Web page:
Gonpachi Nori-Temaki is a hand-wrapped sushi (temaki) spin-off from the famous Kill Bill restaurant chain, Gonpachi, in Shibuya, Tokyo.
With keto all the rage right now in the diet arena, it’s fun to see Japan starting to get involved. Sushi is one of those dishes that — at face value — cannot become keto friendly.
But that doesn’t have to stop challenging sushi chefs from trying now does it? Here they offer cauliflower sushi rice to lower that carb count!
The atmosphere is a beautifully “crafted wood” appearance, accented with brushed stainless steel work-spaces for the chef.
Warm lighting really sets the mood — definitely different than the typical overly brightly lit places. And everyone sits right at the counter (on stools, not bench) where you want watch them create your order.
Oh, and it’s no-smoking too. Sorry smokers… but I think by now you’re probably used to not having a smoking option. Japan has really cracked down on public smoking.
From yakitori to temaki sushi
This new shop is a big departure for Gonpachi, which normally specialized in yakitori! Now they’re branching out into hand-rolled sushi — called temaki. You can learn more about temaki in my article “What Is Sushi? Far More Than The Raw Fish You Think It Is.”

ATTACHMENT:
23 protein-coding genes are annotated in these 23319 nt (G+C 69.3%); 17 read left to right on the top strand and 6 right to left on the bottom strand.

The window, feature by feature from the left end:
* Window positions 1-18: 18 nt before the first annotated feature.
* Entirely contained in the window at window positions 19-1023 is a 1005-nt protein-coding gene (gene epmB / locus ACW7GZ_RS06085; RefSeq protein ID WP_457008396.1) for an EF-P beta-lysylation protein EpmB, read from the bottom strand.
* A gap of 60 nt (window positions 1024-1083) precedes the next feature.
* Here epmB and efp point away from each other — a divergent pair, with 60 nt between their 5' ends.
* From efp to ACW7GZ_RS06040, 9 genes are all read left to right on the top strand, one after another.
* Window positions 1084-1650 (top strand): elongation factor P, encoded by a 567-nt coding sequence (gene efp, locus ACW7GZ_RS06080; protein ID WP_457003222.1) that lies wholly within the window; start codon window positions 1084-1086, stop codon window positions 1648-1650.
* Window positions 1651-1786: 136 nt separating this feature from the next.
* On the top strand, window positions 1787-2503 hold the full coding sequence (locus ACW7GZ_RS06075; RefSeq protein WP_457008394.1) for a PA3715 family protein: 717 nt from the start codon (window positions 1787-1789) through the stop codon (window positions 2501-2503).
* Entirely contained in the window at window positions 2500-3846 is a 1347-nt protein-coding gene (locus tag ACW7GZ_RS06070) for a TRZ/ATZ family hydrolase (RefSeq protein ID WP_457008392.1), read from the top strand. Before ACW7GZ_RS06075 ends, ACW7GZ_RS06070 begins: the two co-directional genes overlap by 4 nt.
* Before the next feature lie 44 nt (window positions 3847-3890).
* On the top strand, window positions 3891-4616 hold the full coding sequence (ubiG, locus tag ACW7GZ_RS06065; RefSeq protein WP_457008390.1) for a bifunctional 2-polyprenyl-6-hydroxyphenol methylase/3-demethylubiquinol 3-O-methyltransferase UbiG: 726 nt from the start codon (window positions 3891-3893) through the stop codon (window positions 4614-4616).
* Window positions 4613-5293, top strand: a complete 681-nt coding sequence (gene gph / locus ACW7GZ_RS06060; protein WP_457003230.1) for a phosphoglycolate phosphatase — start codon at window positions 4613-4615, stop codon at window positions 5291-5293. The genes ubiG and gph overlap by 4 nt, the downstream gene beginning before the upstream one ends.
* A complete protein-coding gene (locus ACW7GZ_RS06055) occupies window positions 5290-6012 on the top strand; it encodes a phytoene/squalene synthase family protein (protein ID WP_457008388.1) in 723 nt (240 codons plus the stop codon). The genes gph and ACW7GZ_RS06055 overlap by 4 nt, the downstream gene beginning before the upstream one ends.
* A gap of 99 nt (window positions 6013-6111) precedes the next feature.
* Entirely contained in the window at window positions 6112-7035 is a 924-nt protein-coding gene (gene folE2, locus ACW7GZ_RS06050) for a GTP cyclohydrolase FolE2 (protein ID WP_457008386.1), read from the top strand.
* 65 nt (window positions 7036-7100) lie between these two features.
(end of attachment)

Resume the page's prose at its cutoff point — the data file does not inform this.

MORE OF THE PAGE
Is Gonpachi Nori-Temaki English friendly?
Yes! While the staff won’t necessarily speak a lot of English, they have a paper with all the menu items in English — and you simply mark what you want and hand it to them.
The sign outside the door is also in romaji so you can spot it easily (though it is down a few steps).
Is Gonpachi Nori-Temaki group friendly?
Kind of. If your group can all sit on stools at the counter, then yes. They are spacious enough even for the larger framed people among us — like myself.
The place doesn’t require reservations and it gets pretty busy — plus there are only 30 seats. I wouldn’t expect to have huge parties here.
But a family would be quite comfortable here, unless you have very young kids who can’t sit on the stools.
How much does Gonpachi Nori-Temaki cost?
Expect to spend about ¥1,500 per person at dinner time. You can save a little by going during the day, you’ll spend about ¥1,000 per person for lunch.
Visa, MasterCard, and American Express are accepted here. They don’t have a parking lot, you’ll have to park nearby in paid parking — don’t forget to add that to your budget.